If you do use flowers, make the most of them, by using them at both your ceremony and reception venue. Just ask someone to set them up while you’re having your post-ceremony photographs taken.
Your flowers should still be in good condition after your big day, so think about ways to put them to good use, instead of turfing them in the bin. Could another wedding party make use of them, or would a nursing home or children’s centre appreciate them?
6. Rethink the favours
Favours – little tabletop gifts designed to thank guests for attending – often take the form of disposable novelties. But while things like miniature plastic champagne bottles might be fun, they’ll just end up in the rubbish.
Instead, give your guests something they’ll actually use. Local jam or chutney in a cute, recyclable jar, for example, or a little pot of seedlings, adds a bit more elegance, and does the planet a favour, too. Avoid the temptation to give your guests something plastic simply because you’re supposed to give them something.
7. Go digital
When was the last time you got a roll of film developed? Ages ago, right – so why should your wedding photographs be any different? Choose a photographer that specialises in digital photography.
Not only will your pictures be better quality, but you can view them online first, before committing to printing them. Plus, less paper and fewer chemicals is better for both the environment and your wallet!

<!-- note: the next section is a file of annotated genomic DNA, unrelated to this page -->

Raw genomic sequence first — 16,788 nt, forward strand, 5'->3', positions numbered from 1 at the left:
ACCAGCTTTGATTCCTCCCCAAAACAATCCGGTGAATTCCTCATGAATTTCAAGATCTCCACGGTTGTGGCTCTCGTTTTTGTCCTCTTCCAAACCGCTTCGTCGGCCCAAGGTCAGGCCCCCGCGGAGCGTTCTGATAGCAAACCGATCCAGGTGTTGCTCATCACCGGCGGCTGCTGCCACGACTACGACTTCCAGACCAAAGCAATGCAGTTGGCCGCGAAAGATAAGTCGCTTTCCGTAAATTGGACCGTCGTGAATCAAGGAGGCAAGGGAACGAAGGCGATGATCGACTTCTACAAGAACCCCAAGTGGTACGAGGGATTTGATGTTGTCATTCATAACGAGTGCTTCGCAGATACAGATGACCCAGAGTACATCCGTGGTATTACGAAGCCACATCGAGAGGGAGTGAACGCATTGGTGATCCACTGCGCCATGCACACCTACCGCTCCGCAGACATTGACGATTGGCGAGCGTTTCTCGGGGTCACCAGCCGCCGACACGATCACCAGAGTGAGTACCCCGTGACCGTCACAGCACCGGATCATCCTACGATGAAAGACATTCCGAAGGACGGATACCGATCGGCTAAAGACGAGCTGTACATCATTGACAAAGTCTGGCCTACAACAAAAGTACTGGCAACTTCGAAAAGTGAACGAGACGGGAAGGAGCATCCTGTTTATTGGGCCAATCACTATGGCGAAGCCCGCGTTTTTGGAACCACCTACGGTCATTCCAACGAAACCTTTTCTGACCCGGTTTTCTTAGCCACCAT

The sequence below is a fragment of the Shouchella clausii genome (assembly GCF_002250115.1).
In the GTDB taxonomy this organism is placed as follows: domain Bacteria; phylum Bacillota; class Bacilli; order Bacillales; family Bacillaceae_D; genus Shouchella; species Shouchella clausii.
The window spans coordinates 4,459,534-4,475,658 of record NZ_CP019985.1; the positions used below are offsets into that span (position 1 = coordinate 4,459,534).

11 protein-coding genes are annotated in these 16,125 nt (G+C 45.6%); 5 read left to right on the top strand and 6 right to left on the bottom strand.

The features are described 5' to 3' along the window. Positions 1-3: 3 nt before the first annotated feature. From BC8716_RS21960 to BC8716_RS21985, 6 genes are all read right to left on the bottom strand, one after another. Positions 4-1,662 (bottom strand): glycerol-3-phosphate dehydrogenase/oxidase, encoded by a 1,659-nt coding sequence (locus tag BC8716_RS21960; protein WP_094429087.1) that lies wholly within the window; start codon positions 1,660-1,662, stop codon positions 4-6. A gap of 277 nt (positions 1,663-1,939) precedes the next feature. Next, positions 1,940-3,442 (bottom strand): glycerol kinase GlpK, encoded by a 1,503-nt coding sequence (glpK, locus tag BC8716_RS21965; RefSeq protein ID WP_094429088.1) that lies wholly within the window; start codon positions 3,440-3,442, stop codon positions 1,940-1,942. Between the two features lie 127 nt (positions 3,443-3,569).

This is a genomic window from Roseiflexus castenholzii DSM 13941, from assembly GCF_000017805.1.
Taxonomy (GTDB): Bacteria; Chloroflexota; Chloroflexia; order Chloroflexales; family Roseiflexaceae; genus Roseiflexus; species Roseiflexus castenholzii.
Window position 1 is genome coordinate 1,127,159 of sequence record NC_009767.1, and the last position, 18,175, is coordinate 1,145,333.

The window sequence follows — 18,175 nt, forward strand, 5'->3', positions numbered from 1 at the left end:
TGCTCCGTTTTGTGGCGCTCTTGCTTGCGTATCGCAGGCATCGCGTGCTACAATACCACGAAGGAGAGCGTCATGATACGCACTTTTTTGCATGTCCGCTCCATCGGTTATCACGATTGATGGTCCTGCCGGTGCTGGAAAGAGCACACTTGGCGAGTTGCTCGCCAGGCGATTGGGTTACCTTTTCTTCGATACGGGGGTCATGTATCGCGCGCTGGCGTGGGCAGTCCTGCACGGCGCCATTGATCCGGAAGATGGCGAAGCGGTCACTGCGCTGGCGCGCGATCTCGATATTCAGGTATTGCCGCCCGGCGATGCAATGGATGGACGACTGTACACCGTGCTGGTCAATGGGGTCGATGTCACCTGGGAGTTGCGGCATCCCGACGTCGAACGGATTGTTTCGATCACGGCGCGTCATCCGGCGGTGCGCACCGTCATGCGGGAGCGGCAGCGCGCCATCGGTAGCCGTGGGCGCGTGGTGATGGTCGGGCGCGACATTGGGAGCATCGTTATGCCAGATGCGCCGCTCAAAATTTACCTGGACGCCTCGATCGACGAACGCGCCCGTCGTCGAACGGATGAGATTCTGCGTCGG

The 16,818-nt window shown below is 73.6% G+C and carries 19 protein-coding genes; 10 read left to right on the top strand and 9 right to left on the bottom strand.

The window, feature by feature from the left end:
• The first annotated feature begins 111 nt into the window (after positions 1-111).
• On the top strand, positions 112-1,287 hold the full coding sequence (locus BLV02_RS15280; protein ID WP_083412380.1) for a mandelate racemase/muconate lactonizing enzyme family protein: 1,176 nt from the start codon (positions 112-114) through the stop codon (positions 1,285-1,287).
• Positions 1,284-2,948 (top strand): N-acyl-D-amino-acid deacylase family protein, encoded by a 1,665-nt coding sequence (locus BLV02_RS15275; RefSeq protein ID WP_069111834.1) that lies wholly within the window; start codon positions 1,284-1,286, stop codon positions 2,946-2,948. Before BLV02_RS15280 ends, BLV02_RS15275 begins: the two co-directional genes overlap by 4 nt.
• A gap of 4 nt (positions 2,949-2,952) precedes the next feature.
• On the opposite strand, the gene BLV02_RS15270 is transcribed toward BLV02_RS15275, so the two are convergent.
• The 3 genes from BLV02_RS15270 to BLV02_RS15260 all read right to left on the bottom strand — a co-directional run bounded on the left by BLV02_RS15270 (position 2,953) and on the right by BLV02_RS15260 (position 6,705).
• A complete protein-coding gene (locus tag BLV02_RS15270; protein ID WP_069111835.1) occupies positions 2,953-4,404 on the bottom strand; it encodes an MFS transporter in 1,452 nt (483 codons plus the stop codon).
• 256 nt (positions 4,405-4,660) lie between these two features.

8. Think outside the traditional wedding box
It’s easy to get overwhelmed with wedding planning – and with the trend for conventional white weddings, with glitzy place-settings and lavishly-decorated reception rooms, it can be hard to break the mould. But think outside the box and you’ll not only create something truly unique, that your guests will remember for many years to come, but you’ll be reducing your environmental footprint, too.
Who says place settings need to be printed on card? Why not use pebbles stamped with a guest’s initials? And you don’t have to print up scores of programmes. Instead, commission a local artist to paint up some programme chalkboards to hang around the venues.
You could even repurpose “found” items as table centrepieces. Think antique lanterns, charity shop finds, or even an arrangement of beautiful live plants, which could be given to your guests as a keepsake afterwards. The possibilities are only limited by your imagination.
9. Offset the impact
The average wedding creates a whopping 14.5 tonnes of carbon. Which is nearly a third more than the average person creates in a year1! So reduce the footprint of your big day, by offsetting some of the impact. Make a donation to a carbon-offsetting scheme, or ask your guests to do so, in lieu of gifts.
Take into account any flights you might take for your honeymoon, too. Nowadays couples often ask for financial contributions towards that instead of homewares – so build some offsets into your holiday budget.
10. Plant a tree
Once the big day is over and you’re busy enjoying newly-wedded life, why not take an afternoon out to plant a tree together? It could be in your garden, at the wedding venue, or just somewhere that’s special to the both of you. It makes a great wedding present to the planet – and it will serve as the ultimate symbol of your growing love over the coming years. Aww!